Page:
September is National Whole Grains Month, an occasion to revisit some oldies but goodies.
Thanks to King Arthur Baking (formerly King Arthur Flour) for this primer on eight* ancient grains.
“Ancient grains” is a marketing term used to describe a category of grains and pseudocereals, that are purported to have been minimally changed by selective breeding over recent millennia.
They are distinguished from more widespread cereals such as corn, rice and modern varieties of wheat, which are the products of thousands of years of selective breeding [source].
King Arthur sells the flour versions ground from ancient grains. They’ve provided the following information, including details on how the flours “bake up.”
Here are their recipes for using the different flours to bake banana bread, cinnamon bread, muffins, pancakes and scones.
The whole grains from which these flours are ground make delicious grain bowls, sides, salads, or substitutes for rice in any of your recipes (check out Bob’s Red Mill or Whole Foods to buy the whole grains).
More than half of them are gluten free: amaranth, buckwheat, millet, quinoa and teff.
Amaranth is versatile, full of whole-grain nutrition, and enhances the flavor of many recipes. It’s naturally gluten-free. Like quinoa, it contains all nine essential amino acids plus lysine, a protein missing in most grains. Amaranth is a good source of iron, magnesium, and phosphorus.
> Flavor: Earthy and peppery.
Barley is exceptionally high in fiber and low in starch, making it one of the lowest glycemic index (GI) grains you can use. With three times the soluble fiber of oats, it’s a delicious, nutty-tasting way to add nutrition to baked goods.
> Flavor: Subtly sweet and nutty.
Buckwheat is hearty, gluten-free, and a good source of magnesium, copper, and dietary fiber. Enjoy its health benefits, but also turn to it for its bold, nutty flavor.
> Flavor: Bold, toasty, and rich.
Kamut is an ancient variety of durum, with a grain twice the size of modern-day wheat. It contains some gluten; but the gluten format is different from modern wheat, so it may be digestible by people with slight gluten sensitivities. It’s a good source of protein and dietary fiber. In the U.S., the commercial name for kamut is Khorasan wheat (here’s why).
> Flavor: Rich and buttery.
Millet is packed with nutrition for flavorful, healthier baked goods. Naturally gluten-free, it adds mild flavor to both sweet and savory recipes. You might recognize whole millet: The small yellow seeds are often used in bird seed mixtures.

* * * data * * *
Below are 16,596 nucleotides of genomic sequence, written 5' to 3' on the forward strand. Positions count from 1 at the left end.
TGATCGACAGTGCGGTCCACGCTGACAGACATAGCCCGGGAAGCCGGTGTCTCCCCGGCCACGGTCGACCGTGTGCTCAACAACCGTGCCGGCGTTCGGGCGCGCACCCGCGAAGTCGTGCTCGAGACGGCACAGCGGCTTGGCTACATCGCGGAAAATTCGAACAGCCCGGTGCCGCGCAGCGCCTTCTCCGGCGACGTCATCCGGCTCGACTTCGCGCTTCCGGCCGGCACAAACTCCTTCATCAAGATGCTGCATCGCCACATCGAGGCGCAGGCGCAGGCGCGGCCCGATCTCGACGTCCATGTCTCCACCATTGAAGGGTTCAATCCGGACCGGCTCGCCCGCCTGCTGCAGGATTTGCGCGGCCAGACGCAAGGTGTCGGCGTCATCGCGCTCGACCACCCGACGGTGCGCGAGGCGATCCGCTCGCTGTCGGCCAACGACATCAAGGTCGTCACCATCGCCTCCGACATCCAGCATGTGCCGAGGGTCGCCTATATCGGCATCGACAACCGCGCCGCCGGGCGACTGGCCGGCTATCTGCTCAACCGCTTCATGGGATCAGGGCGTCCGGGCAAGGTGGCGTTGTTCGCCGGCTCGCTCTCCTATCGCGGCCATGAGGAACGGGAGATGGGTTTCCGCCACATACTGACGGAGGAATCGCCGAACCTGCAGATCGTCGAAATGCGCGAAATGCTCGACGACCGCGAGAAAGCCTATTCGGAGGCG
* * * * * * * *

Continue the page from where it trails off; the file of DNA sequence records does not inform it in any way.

> Flavor: Sweet and corn-like.
Quinoa adds whole-grain nutrition and essential amino acids to baked goods. Naturally gluten-free, quinoa is one of the only plant foods that’s a complete protein, offering all the essential amino acids including lysine. Quinoa is also one of the grain world’s best sources of potassium.
> Flavor: Bold and nutty.
Spelt is an ancient strain of wheat. It’s high in protein and has a nutty, complex flavor that’s sweeter and lighter than that of whole wheat. Gluten-containing spelt is a good source of fiber, iron, and manganese.
> Flavor: Sweet with a taste of whole wheat.
Teff is a whole grain, and also a versatile, gluten-free flour that adds whole-grain nutrition to baked goods. This ancient East African grain is used to make the Ethiopian flatbread, injera. It’s a good source of iron and fiber.
Recommendation: It’s a chore to cook and peel fresh beets. Instead, we buy them cooked and peeled from Beetology.
Ingredients For 4-6 Servings
This recipe was created by Hannah Kaminsky of Bittersweet Blog. If you’d like to serve it warm or hot, begin the assembly as soon as the kamut is fully cooked. Otherwise, chill the cooked grains for at least two hours before proceeding.
 Amaranth, naturally gluten-free. Like quinoa, it contains all nine essential amino acids and lysine, a protein missing in most grains (all grain photos © King Arthur Baking).
 Buckwheat flour is hearty and gluten-free.
1. COOK the kamut. Hannah uses the pasta method, which means adding 1 cup of grains to 4 or 5 cups of water. Bring to a boil and then reduce the heat to a simmer. Cook for 45 – 60 minutes until the grains are tender but still toothsome, and drain off the excess water. This ensures the perfect texture every time without the threat of having grains stick and burn on the bottom of the pot.
2. MEASURE out what you need for the recipe and store any extra in an airtight container in the fridge. It keeps well for up to a week.
3. TOSS the cooked kamut, kale, onion, mint, grapes and beets together in a large bowl.
4. WHISK together in a separate bowl the oil, vinegar, lemon juice and mustard, adding salt to taste. Pour the dressing over the vegetables and grains, mixing thoroughly to coat. Top with crumbled cheese and serve.
The post TIP OF THE DAY: Ancient Grains Are New Again first appeared on THE NIBBLE Blog – Adventures In The World Of Fine Food.